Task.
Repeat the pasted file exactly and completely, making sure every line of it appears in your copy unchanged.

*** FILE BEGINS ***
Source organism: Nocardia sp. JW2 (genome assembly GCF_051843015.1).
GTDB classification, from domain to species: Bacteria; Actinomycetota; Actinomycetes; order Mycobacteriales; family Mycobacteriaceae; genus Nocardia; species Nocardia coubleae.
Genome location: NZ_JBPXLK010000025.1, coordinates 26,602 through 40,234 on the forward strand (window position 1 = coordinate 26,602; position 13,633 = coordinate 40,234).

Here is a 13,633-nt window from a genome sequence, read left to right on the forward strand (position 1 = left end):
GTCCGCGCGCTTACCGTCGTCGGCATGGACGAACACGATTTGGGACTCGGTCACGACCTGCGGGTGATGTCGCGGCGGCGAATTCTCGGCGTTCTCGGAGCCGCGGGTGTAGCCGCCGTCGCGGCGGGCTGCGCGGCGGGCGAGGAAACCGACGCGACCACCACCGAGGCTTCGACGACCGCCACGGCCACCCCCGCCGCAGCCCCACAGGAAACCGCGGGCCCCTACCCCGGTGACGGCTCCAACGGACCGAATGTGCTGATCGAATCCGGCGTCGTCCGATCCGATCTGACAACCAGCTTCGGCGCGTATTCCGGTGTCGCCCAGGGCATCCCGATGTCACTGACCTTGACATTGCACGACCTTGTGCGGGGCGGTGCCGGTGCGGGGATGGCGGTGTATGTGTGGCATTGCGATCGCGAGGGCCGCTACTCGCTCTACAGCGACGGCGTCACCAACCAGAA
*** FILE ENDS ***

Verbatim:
Source organism: Nocardia sp. JW2 (genome assembly GCF_051843015.1).
GTDB classification, from domain to species: Bacteria; Actinomycetota; Actinomycetes; order Mycobacteriales; family Mycobacteriaceae; genus Nocardia; species Nocardia coubleae.
Genome location: NZ_JBPXLK010000025.1, coordinates 26,602 through 40,234 on the forward strand (window position 1 = coordinate 26,602; position 13,633 = coordinate 40,234).

Here is a 13,633-nt window from a genome sequence, read left to right on the forward strand (position 1 = left end):
GTCCGCGCGCTTACCGTCGTCGGCATGGACGAACACGATTTGGGACTCGGTCACGACCTGCGGGTGATGTCGCGGCGGCGAATTCTCGGCGTTCTCGGAGCCGCGGGTGTAGCCGCCGTCGCGGCGGGCTGCGCGGCGGGCGAGGAAACCGACGCGACCACCACCGAGGCTTCGACGACCGCCACGGCCACCCCCGCCGCAGCCCCACAGGAAACCGCGGGCCCCTACCCCGGTGACGGCTCCAACGGACCGAATGTGCTGATCGAATCCGGCGTCGTCCGATCCGATCTGACAACCAGCTTCGGCGCGTATTCCGGTGTCGCCCAGGGCATCCCGATGTCACTGACCTTGACATTGCACGACCTTGTGCGGGGCGGTGCCGGTGCGGGGATGGCGGTGTATGTGTGGCATTGCGATCGCGAGGGCCGCTACTCGCTCTACAGCGACGGCGTCACCAACCAGAA